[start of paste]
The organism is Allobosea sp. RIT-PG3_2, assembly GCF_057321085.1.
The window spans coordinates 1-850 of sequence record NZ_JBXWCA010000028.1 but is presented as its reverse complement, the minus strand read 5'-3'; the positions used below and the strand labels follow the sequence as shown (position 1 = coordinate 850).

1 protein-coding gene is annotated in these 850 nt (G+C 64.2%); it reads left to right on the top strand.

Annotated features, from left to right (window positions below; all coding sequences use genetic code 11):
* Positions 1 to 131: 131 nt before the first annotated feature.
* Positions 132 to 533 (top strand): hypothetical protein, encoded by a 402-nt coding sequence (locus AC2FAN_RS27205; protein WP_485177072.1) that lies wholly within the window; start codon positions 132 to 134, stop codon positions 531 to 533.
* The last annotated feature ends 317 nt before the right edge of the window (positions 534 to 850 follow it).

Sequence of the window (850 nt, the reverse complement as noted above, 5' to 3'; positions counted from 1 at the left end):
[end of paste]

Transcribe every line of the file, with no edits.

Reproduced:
The organism is Allobosea sp. RIT-PG3_2, assembly GCF_057321085.1.
The window spans coordinates 1-850 of sequence record NZ_JBXWCA010000028.1 but is presented as its reverse complement, the minus strand read 5'-3'; the positions used below and the strand labels follow the sequence as shown (position 1 = coordinate 850).

1 protein-coding gene is annotated in these 850 nt (G+C 64.2%); it reads left to right on the top strand.

Annotated features, from left to right (window positions below; all coding sequences use genetic code 11):
* Positions 1 to 131: 131 nt before the first annotated feature.
* Positions 132 to 533 (top strand): hypothetical protein, encoded by a 402-nt coding sequence (locus AC2FAN_RS27205; protein WP_485177072.1) that lies wholly within the window; start codon positions 132 to 134, stop codon positions 531 to 533.
* The last annotated feature ends 317 nt before the right edge of the window (positions 534 to 850 follow it).

Sequence of the window (850 nt, the reverse complement as noted above, 5' to 3'; positions counted from 1 at the left end):